Online Engagement Rules & Advice For Physicians
Social media and the internet in general is an invaluable tool for healthcare professionals and physicians, however it doesn’t come without its cautions and its challenges. According to a position paper from the American College of Physicians and the Federation of State Medical Boards published in Annals of Internal Medicine the internet represents “a new frontier in medicine” but it also “present numerous and novel challenges to professionalism.”
The paper outlined a new conceptual “framework for analysing medical ethics and professionalism issues” on the internet and provides recommendations for physicians on the use of email, blog, social media sites and more.
Read Related Articles On Healthcare Global
- Businessfriend Gives Social Media A Boost In Healthcare
- Top Social Networks For Healthcare Professionals
- Tips For Developing A Hospital mHealth Strategy
Healthcare Global highlights some of the paper’s suggestions for online communication for safe and effective online engagement >>>
#1. When communicating with patients, physicians should “consistently apply ethical principles for preserving the relationship, confidentiality, privacy, and respect for persons to online settings and communications.”
#2. Pause before posting. The paper states that “the ease of use and immediacy of social media tools can lead to unintended outcomes or messages.”
#3. Avoid patient targeted Googling. Although there are numerous valuable educational resources available, the paper advises physicians to evaluate the quality of online content before giving recommendations to their patients.
#4. Never use the internet to complain about patients, name or no name. Physicians who use blogs, Twitter and other outlets to vent against patients are “disrespectful” and may “undermine trust in the profession.”
#5. Maintain clear and distinct professional and social identities online, but professional standards must be maintained in both spheres. Patients should not be “friended” by physicians and should not be included in the personal or social online interactions of physicians.
#6. Avoid medical humor. Medical humor, though intended for fellow professionals, can easily find a wider audience on the internet.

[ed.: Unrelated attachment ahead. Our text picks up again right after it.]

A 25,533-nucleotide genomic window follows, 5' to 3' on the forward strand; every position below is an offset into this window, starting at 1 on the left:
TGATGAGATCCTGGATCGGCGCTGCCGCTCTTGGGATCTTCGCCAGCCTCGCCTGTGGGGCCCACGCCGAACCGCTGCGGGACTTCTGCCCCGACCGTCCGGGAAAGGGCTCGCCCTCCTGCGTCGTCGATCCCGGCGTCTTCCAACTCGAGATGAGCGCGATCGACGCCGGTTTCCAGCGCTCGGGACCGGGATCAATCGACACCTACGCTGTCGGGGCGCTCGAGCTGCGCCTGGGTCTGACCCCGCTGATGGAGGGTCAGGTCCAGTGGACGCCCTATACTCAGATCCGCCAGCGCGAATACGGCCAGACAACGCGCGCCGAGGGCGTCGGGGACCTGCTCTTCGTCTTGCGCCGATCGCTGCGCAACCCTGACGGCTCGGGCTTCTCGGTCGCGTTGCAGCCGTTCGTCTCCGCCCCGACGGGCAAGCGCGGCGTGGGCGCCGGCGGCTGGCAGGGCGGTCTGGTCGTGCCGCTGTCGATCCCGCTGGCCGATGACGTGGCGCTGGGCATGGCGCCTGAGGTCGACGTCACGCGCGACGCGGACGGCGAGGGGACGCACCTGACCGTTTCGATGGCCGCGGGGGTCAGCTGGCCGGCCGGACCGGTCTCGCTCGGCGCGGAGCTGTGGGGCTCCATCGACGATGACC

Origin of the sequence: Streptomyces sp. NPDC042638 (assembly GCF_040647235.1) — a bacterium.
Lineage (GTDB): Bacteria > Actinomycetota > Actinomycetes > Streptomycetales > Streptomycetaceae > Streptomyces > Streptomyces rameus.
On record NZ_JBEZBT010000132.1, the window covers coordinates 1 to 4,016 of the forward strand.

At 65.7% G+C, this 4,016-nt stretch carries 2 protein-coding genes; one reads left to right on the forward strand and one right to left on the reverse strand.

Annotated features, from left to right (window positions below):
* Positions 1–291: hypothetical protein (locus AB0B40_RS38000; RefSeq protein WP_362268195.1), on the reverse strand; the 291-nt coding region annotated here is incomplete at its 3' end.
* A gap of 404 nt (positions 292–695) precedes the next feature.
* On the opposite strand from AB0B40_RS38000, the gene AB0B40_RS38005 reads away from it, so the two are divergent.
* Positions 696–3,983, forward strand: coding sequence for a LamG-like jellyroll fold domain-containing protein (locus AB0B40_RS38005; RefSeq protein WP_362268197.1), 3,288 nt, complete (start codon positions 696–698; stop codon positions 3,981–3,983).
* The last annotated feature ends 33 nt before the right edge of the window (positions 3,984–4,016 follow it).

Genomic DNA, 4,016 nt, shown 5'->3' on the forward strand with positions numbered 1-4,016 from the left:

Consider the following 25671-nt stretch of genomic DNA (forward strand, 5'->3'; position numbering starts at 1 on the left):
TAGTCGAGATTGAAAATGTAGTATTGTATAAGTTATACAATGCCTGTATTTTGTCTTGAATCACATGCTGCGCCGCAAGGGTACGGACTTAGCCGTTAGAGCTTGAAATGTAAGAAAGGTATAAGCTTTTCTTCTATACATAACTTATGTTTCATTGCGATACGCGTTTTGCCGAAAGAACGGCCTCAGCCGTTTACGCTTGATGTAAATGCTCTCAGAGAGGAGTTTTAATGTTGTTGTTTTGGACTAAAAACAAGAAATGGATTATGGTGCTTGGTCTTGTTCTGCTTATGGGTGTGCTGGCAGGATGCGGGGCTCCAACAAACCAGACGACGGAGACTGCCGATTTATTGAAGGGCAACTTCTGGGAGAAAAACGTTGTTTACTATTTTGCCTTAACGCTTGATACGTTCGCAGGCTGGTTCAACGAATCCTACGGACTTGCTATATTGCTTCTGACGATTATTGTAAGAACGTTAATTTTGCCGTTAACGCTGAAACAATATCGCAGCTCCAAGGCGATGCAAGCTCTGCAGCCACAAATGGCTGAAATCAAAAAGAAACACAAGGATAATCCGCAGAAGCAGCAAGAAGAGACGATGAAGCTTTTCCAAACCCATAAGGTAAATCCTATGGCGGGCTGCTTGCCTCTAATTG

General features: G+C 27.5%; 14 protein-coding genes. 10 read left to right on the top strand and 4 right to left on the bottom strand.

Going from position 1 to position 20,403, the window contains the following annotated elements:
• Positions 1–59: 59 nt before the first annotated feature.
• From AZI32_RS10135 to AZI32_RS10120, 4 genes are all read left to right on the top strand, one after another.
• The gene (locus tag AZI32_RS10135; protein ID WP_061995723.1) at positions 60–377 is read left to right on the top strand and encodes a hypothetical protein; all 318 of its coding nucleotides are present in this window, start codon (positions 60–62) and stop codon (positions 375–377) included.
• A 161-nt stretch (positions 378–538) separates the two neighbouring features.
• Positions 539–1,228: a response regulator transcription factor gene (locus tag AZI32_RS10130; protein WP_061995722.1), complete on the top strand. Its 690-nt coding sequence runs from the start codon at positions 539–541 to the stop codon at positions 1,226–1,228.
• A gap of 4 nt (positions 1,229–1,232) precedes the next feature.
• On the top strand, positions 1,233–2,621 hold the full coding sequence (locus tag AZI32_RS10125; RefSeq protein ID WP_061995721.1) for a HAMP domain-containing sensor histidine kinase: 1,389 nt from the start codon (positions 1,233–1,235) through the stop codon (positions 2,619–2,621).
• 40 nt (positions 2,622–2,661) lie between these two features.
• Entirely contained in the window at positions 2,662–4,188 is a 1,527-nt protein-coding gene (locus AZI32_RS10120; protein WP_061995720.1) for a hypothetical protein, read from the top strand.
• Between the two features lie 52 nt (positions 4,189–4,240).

Introducing Dosis - the AI powered dosing platform
Cloud-based platform Dosis uses AI to help patients and clinicians tailor their medication plans. Shivrat Chhabra, CEO and co-founder, tells us how it works.
When and why was Dosis founded?
Divya, my co-founder and I founded Dosis in 2017 with the purpose of creating a personalised dosing platform. We see personalisation in so many aspects of our lives, but not in the amount of medication we receive. We came across some research at the University of Louisville that personalised the dosing of a class of drugs called ESAs that are used to treat chronic anaemia. We thought, if commercialised, this could greatly benefit the healthcare industry by introducing precision medicine to drug dosing.
The research also showed that by taking this personalised approach, less drugs were needed to achieve the same or better outcomes. That meant that patients were exposed to less medication, so there was a lower likelihood of side effects. It also meant that the cost of care was reduced.
What is the Strategic Anemia Advisor?
Dosis’s flagship product, Strategic Anemia Advisor (SAA), personalises the dosing of Erythropoiesis Stimulating Agents (ESAs). ESAs are a class of drugs used to treat chronic anaemia, a common complication of chronic kidney disease.
SAA takes into account a patient’s previous ESA doses and lab levels, determines the patient’s unique response to the drug and outputs an ESA dose recommendation to keep the patient within a specified therapeutic target range. Healthcare providers use SAA as a clinical decision support tool.
What else is Dosis working on?
In the near term, we are working on releasing a personalised dosing module for IV iron, another drug that’s used in tandem with ESAs to treat chronic anaemia. We’re also working on personalising the dosing for the three drugs used to treat Mineral Bone Disorder. We’re very excited to expand our platform to these new drugs.
What are Dosis' strategic goals for the next 2-3 years?
We strongly believe that personalised dosing will be the standard of care within the next decade, and we’re honored to be a part of making that future a reality. In the next few years, we see Dosis entering partnerships with other companies that operate within value-based care environments, where tools like ours that help reduce cost while maintaining or improving outcomes are extremely useful.
What do you think AI's greatest benefits to healthcare are?
If designed well, AI in healthcare allows for a practical and usable way to deploy solutions that would not be feasible otherwise. For example, it’s possible for someone to manually solve the mathematical equations necessary to personalise drug dosing, but it is just not practical. AI in healthcare offers an exciting path forward for implementing solutions that for so long have appeared impractical or impossible.